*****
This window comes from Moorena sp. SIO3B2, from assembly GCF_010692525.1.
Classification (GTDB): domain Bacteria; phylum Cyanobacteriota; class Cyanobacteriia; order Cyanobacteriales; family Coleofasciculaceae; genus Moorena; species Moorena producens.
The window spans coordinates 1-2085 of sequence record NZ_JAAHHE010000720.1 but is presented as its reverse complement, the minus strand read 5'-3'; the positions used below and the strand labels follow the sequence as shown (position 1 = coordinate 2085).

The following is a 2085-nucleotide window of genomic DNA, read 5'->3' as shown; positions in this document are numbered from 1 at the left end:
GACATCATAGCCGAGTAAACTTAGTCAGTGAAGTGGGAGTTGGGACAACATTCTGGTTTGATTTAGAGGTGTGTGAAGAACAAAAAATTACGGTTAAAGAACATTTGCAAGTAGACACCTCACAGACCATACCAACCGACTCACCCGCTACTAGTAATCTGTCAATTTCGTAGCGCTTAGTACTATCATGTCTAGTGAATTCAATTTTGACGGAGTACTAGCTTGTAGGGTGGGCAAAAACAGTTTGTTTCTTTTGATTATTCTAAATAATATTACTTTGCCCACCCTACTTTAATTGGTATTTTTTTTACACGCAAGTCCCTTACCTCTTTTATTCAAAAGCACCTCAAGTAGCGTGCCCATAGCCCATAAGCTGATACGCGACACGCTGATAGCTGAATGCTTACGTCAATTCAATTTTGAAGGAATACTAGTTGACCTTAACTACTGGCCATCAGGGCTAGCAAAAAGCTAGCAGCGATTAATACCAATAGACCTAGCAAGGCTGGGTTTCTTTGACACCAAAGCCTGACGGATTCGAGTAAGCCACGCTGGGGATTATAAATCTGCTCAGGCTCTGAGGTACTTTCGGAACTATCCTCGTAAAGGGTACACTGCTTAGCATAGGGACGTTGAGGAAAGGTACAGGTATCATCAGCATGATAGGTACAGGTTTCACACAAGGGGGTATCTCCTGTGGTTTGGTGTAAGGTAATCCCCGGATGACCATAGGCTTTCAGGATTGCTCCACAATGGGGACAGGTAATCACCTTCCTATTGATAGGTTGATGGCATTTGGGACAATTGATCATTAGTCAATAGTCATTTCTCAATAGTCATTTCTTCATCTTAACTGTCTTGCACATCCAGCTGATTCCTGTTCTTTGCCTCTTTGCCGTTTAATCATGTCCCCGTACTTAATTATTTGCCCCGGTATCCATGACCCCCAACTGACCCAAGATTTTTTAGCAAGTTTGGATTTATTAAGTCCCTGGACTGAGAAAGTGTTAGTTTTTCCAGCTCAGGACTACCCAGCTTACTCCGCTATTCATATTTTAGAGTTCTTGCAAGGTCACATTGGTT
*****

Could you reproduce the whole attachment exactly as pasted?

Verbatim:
This window comes from Moorena sp. SIO3B2, from assembly GCF_010692525.1.
Classification (GTDB): domain Bacteria; phylum Cyanobacteriota; class Cyanobacteriia; order Cyanobacteriales; family Coleofasciculaceae; genus Moorena; species Moorena producens.
The window spans coordinates 1-2085 of sequence record NZ_JAAHHE010000720.1 but is presented as its reverse complement, the minus strand read 5'-3'; the positions used below and the strand labels follow the sequence as shown (position 1 = coordinate 2085).

The following is a 2085-nucleotide window of genomic DNA, read 5'->3' as shown; positions in this document are numbered from 1 at the left end:
GACATCATAGCCGAGTAAACTTAGTCAGTGAAGTGGGAGTTGGGACAACATTCTGGTTTGATTTAGAGGTGTGTGAAGAACAAAAAATTACGGTTAAAGAACATTTGCAAGTAGACACCTCACAGACCATACCAACCGACTCACCCGCTACTAGTAATCTGTCAATTTCGTAGCGCTTAGTACTATCATGTCTAGTGAATTCAATTTTGACGGAGTACTAGCTTGTAGGGTGGGCAAAAACAGTTTGTTTCTTTTGATTATTCTAAATAATATTACTTTGCCCACCCTACTTTAATTGGTATTTTTTTTACACGCAAGTCCCTTACCTCTTTTATTCAAAAGCACCTCAAGTAGCGTGCCCATAGCCCATAAGCTGATACGCGACACGCTGATAGCTGAATGCTTACGTCAATTCAATTTTGAAGGAATACTAGTTGACCTTAACTACTGGCCATCAGGGCTAGCAAAAAGCTAGCAGCGATTAATACCAATAGACCTAGCAAGGCTGGGTTTCTTTGACACCAAAGCCTGACGGATTCGAGTAAGCCACGCTGGGGATTATAAATCTGCTCAGGCTCTGAGGTACTTTCGGAACTATCCTCGTAAAGGGTACACTGCTTAGCATAGGGACGTTGAGGAAAGGTACAGGTATCATCAGCATGATAGGTACAGGTTTCACACAAGGGGGTATCTCCTGTGGTTTGGTGTAAGGTAATCCCCGGATGACCATAGGCTTTCAGGATTGCTCCACAATGGGGACAGGTAATCACCTTCCTATTGATAGGTTGATGGCATTTGGGACAATTGATCATTAGTCAATAGTCATTTCTCAATAGTCATTTCTTCATCTTAACTGTCTTGCACATCCAGCTGATTCCTGTTCTTTGCCTCTTTGCCGTTTAATCATGTCCCCGTACTTAATTATTTGCCCCGGTATCCATGACCCCCAACTGACCCAAGATTTTTTAGCAAGTTTGGATTTATTAAGTCCCTGGACTGAGAAAGTGTTAGTTTTTCCAGCTCAGGACTACCCAGCTTACTCCGCTATTCATATTTTAGAGTTCTTGCAAGGTCACATTGGTT